The NMC configuration is a ratio of 5-2-3 of nickel, manganese and cobalt. A 6-2-2 configuration is being rolled out and companies are working on an 8-1-1 configuration, which is probably four or five years away. I would note that all of these changes in chemistries are built in supply demand models and are expected. Even the lithium air battery, a decadeout, contains cobalt. If the price goes high enough you may see companies put more scientists on the task of changing the chemistry to the 8-1-1 and so theoretically this could be brought forward a few years.

The world needs more cobalt. Around 98 per cent of the world’s cobalt is a byproduct of copper or nickel. This makes increasing supply difficult. That said, cobalt is like all other commodities – there is a price point which acts as an incentive to bring on new supply. The current cobalt price is just off the 20-year inflation-adjusted average, and in my opinion a long way from the incentive price. When the price of cobalt is high enough there are mines in North America, Africa, Russia, Cuba, and Australia that can and will be built. If history is a guide, the market will go well past the incentive price for new cobalt production, sparking investment in new mines. There are few large-scale new mines with significant cobalt credits that I can think of that will be in production in the next three years, and the timeline for most mines is more like four to six years. The two obvious cobalt producers that will enter the market are Katanga and ERG’s mine.


When a commodity moves sharply the market always seems to manage to find units in forgotten places. That may come in the form of adding or changing a circuit at an HPAL (High Pressure Acid Leach) facility, or optimising a current process for cobalt. There are tailings in places such as the DRC that could be brought on faster than a new mine.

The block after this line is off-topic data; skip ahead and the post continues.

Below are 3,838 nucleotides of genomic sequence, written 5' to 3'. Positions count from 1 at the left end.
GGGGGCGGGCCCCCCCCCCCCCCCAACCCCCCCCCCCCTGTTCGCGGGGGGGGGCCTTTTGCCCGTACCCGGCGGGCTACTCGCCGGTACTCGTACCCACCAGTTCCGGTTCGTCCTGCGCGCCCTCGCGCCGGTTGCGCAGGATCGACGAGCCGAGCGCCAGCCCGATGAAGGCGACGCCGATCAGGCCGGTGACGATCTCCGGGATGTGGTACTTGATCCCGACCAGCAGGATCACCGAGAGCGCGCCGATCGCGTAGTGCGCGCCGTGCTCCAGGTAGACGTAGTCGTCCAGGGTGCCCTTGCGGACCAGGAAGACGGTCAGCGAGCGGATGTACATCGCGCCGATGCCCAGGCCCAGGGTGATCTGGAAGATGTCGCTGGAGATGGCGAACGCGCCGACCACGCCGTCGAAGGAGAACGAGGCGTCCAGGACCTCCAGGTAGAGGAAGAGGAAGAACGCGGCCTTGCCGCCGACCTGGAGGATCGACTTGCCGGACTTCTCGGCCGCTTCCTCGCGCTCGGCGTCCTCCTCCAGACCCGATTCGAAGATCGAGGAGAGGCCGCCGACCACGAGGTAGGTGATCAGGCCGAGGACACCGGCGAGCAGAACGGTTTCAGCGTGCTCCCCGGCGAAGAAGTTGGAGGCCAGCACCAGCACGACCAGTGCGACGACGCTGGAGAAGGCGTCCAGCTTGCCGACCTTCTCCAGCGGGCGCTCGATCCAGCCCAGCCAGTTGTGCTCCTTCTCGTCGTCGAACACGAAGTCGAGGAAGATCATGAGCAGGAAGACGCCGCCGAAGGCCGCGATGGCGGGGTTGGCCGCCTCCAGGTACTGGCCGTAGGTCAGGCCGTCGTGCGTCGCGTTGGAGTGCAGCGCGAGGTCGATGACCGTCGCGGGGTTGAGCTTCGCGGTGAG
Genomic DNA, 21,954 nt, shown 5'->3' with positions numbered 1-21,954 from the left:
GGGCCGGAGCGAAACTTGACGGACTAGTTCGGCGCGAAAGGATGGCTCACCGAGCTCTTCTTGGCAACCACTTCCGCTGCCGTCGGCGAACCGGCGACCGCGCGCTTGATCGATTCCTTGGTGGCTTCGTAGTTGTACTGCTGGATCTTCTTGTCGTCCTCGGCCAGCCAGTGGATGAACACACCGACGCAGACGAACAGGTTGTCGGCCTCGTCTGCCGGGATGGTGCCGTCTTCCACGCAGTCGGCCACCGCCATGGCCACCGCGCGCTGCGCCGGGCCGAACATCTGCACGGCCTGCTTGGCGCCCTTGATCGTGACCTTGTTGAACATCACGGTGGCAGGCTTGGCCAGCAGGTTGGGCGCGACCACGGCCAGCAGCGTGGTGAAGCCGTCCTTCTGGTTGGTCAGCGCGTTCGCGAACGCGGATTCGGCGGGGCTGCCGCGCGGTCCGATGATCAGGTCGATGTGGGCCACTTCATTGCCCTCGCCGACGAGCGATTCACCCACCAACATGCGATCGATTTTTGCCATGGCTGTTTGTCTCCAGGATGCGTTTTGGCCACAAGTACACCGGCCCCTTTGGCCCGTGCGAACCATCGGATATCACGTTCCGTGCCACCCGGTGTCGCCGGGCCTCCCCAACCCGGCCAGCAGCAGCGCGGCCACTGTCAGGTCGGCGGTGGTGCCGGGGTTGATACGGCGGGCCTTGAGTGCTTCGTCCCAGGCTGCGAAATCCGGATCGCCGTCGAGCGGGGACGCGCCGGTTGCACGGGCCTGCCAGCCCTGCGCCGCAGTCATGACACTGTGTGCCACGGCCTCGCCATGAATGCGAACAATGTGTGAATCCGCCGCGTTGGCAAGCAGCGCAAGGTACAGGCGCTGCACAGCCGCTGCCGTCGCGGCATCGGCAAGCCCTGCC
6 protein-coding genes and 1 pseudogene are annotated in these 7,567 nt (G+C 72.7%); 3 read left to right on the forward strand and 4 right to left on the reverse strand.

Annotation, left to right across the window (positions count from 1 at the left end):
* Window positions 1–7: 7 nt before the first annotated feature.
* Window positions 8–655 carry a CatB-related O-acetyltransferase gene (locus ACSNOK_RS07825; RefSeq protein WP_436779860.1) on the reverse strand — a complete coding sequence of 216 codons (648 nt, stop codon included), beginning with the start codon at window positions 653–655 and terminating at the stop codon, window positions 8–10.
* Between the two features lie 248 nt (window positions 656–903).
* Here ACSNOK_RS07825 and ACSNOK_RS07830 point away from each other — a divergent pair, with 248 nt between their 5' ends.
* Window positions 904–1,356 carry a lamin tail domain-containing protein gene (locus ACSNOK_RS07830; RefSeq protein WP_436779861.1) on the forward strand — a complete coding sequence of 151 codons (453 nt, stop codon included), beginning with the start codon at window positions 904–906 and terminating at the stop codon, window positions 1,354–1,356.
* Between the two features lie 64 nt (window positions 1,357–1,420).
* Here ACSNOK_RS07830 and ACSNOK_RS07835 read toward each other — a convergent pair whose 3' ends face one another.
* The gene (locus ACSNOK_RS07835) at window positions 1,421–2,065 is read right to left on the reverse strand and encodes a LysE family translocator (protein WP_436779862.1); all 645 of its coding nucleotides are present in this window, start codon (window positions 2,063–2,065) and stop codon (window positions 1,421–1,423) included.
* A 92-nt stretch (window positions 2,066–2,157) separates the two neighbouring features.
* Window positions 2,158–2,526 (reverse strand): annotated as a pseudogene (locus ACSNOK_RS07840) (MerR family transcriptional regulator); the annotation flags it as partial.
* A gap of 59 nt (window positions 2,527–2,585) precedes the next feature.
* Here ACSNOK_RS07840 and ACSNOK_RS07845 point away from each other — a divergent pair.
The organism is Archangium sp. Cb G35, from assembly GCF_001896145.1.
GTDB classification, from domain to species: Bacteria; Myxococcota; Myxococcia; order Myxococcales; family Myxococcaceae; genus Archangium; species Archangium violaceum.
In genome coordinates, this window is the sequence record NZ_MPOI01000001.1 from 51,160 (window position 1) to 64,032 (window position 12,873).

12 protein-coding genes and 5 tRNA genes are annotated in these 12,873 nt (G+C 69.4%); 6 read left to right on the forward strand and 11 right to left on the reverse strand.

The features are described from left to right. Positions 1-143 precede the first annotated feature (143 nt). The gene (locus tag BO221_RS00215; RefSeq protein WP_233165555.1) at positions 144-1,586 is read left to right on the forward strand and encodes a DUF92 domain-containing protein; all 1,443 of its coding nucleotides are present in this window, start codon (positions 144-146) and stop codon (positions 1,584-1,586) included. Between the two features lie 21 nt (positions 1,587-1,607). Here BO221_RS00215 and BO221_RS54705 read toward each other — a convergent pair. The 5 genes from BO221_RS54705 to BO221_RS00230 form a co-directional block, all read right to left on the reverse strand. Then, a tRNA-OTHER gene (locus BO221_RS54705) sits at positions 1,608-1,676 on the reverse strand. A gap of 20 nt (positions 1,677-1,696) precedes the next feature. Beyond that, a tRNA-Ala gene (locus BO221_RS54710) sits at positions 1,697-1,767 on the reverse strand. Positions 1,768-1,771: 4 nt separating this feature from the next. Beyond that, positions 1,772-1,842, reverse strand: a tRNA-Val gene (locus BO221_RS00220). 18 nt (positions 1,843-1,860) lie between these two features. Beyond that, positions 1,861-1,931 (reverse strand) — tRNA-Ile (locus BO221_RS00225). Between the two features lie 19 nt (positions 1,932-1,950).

In a nutshell: cobalt has a new and massive source of demand in the form of the EV. Cobalt is a byproduct and so there are not many, if any, mines that can quickly and easily be brought into production, so the supply response will be muted and slow. It is a critical element of the lithium ion battery and not technologically possible to engineer-out at this time. Cobalt’s price at $30 per pound is less that 1 per cent of the price of an EV and well below the incentive price for new mines.


Investing in cobalt producers and the metal is an exciting pure play on the EV adoption trend.


Anthony Milewski

Anthony Milewski, Chairman, Cobalt 27

[investment_title align=”left” tag=”h4″ title=”ABOUT THE AUTHOR”]Anthony’s career in the mining industry includes time spent as a company director, advisor, founder and investor. Anthony has managed numerous mining investments at various stages of development and across a broad range of commodities.

Prior to joining Pala, Anthony worked at Firebird Management, where he focused on natural resource investments in Africa, Central Asia and the Former Soviet Union. Anthony previously worked at Renaissance Capital and Skadden, Arps in Moscow and has lived and worked in Africa and Russia, including a year as a Fulbright scholar.[/investment_title]